Precisely why we get sick will always remain a mystery. That is because there are so many factors that contribute to our overall health and well-being.
I can think of seven factors right off the bat that could come into play. One obvious one would be accidentally coming into contact with a strong toxin or virus. Then there is stress, shown in study after study to weaken our immune system. Poor nutrition is another factor. If we are not well nourished, we are prone to getting every cold and virus that comes down the pike.
Today, too, we hear about over work. After awhile, our system shuts down because of over stimulation and excessive demands.
Over the years, I have also seen what sorrow and depression can do to people. When we give up on life, for whatever reason, it becomes tougher to fight the sicknesses that come our way.
And let us not forget heredity. In some families, for example, all the men have had heart attacks in their early forties, no matter what their personality or lifestyle might be.
A final reason that we get sick is because of our inner story, the working out of our own deeper issues that may be bringing sickness our way. More on this later.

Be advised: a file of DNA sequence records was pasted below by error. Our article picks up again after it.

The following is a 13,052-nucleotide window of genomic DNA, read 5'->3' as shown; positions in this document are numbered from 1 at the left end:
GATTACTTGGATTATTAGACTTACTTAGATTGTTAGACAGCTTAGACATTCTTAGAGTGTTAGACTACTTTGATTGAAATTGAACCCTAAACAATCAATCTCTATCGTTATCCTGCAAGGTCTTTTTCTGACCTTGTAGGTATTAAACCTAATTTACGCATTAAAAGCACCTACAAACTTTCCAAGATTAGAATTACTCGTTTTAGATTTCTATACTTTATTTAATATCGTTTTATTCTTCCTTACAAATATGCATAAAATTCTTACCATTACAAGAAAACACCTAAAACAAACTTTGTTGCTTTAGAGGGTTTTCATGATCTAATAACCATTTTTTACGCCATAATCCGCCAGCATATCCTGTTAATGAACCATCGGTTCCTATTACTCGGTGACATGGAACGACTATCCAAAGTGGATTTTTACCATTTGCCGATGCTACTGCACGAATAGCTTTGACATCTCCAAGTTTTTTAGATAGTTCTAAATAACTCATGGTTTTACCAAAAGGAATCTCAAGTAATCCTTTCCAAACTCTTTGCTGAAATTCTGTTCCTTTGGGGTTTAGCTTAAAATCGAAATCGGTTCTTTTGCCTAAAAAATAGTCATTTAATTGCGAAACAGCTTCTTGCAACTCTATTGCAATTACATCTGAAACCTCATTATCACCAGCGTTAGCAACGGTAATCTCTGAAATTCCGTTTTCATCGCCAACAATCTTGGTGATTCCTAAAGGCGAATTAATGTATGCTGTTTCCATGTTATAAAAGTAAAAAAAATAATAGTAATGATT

It should be noted that the first six reasons listed (except for depression in some cases) have little to do with our inner journey. This needs to be said – loudly and clearly- because I notice a trend today to make every illness a metaphor of something bigger. As my doctor said to me once, “Tom, sometimes we get sick just because it is going around.” Let us not, then, read into every illness and be in a big hurry to play armchair psychologist and tell people what the deeper meaning of their illness is.
That caveat having been given, however, let us take a deeper look at times when our illnesses and our issues may be interconnected. As Karl Robinson, M.D. puts it, “In cases in which we try to find a cause for an illness, it’s after an unresolved psychological situation. It might be undischarged grief, suppressed anger, severe fright, bad news. People have illnesses that are unique to them, yet all illnesses boil down to similar basic emotional categories that manifest in different ways in individuals.”
In my life, I have found that whenever I get sick, there is almost always some emotional or lifestyle component to the situation. Over the years, I have had to deal with lower back pain, headaches, digestive disorders, arthritis, skin problems and a ruptured Achilles tendon. For me personally, I am convinced that all of these conditions were trying to communicate something to me. When I would eventually get the message, the disorder would subside.
In some ways, our unconscious always knows what the deeper issue is. The illness allows us to “somatize”, to displace the illness into something other than what the real issue is. When we eventually summon the courage (usually when the pain is too great), to deal with what is really going on deeper within us, healing happens. Our illnesses, then, often come to us as messages in a bottle from some foreign land (our unconscious). They represent an opportunity to self-correct, to deal with the real issues instead of the symptoms.
Next posting: Taking Good Care of Ourselves
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